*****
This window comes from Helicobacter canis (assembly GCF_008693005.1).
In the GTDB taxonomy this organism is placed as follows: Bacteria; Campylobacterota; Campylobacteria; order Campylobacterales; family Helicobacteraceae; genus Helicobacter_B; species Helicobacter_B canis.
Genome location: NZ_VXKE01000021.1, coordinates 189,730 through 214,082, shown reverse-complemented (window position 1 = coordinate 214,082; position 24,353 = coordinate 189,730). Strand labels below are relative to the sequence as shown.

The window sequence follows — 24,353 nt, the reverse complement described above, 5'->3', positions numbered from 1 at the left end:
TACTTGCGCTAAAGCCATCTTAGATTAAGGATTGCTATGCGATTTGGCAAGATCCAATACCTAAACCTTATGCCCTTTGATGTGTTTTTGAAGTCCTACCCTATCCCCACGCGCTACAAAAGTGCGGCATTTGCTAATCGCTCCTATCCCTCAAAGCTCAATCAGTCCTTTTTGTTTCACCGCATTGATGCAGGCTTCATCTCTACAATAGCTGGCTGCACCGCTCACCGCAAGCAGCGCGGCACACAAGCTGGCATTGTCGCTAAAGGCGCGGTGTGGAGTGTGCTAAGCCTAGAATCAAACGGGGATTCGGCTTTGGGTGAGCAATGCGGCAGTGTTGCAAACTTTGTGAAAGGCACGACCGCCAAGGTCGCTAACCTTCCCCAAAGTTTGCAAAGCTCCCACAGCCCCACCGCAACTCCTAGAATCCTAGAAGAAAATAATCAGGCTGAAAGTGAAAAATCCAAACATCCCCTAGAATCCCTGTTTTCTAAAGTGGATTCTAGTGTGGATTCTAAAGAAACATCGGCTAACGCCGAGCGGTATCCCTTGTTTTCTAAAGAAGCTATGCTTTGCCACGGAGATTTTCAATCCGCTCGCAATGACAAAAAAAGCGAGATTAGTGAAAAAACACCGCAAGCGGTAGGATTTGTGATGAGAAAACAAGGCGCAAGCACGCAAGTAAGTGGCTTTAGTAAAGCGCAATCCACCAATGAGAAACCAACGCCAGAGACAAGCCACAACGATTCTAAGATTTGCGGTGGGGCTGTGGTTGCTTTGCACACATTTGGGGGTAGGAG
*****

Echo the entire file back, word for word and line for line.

This window comes from Helicobacter canis (assembly GCF_008693005.1).
In the GTDB taxonomy this organism is placed as follows: Bacteria; Campylobacterota; Campylobacteria; order Campylobacterales; family Helicobacteraceae; genus Helicobacter_B; species Helicobacter_B canis.
Genome location: NZ_VXKE01000021.1, coordinates 189,730 through 214,082, shown reverse-complemented (window position 1 = coordinate 214,082; position 24,353 = coordinate 189,730). Strand labels below are relative to the sequence as shown.

The window sequence follows — 24,353 nt, the reverse complement described above, 5'->3', positions numbered from 1 at the left end:
TACTTGCGCTAAAGCCATCTTAGATTAAGGATTGCTATGCGATTTGGCAAGATCCAATACCTAAACCTTATGCCCTTTGATGTGTTTTTGAAGTCCTACCCTATCCCCACGCGCTACAAAAGTGCGGCATTTGCTAATCGCTCCTATCCCTCAAAGCTCAATCAGTCCTTTTTGTTTCACCGCATTGATGCAGGCTTCATCTCTACAATAGCTGGCTGCACCGCTCACCGCAAGCAGCGCGGCACACAAGCTGGCATTGTCGCTAAAGGCGCGGTGTGGAGTGTGCTAAGCCTAGAATCAAACGGGGATTCGGCTTTGGGTGAGCAATGCGGCAGTGTTGCAAACTTTGTGAAAGGCACGACCGCCAAGGTCGCTAACCTTCCCCAAAGTTTGCAAAGCTCCCACAGCCCCACCGCAACTCCTAGAATCCTAGAAGAAAATAATCAGGCTGAAAGTGAAAAATCCAAACATCCCCTAGAATCCCTGTTTTCTAAAGTGGATTCTAGTGTGGATTCTAAAGAAACATCGGCTAACGCCGAGCGGTATCCCTTGTTTTCTAAAGAAGCTATGCTTTGCCACGGAGATTTTCAATCCGCTCGCAATGACAAAAAAAGCGAGATTAGTGAAAAAACACCGCAAGCGGTAGGATTTGTGATGAGAAAACAAGGCGCAAGCACGCAAGTAAGTGGCTTTAGTAAAGCGCAATCCACCAATGAGAAACCAACGCCAGAGACAAGCCACAACGATTCTAAGATTTGCGGTGGGGCTGTGGTTGCTTTGCACACATTTGGGGGTAGGAG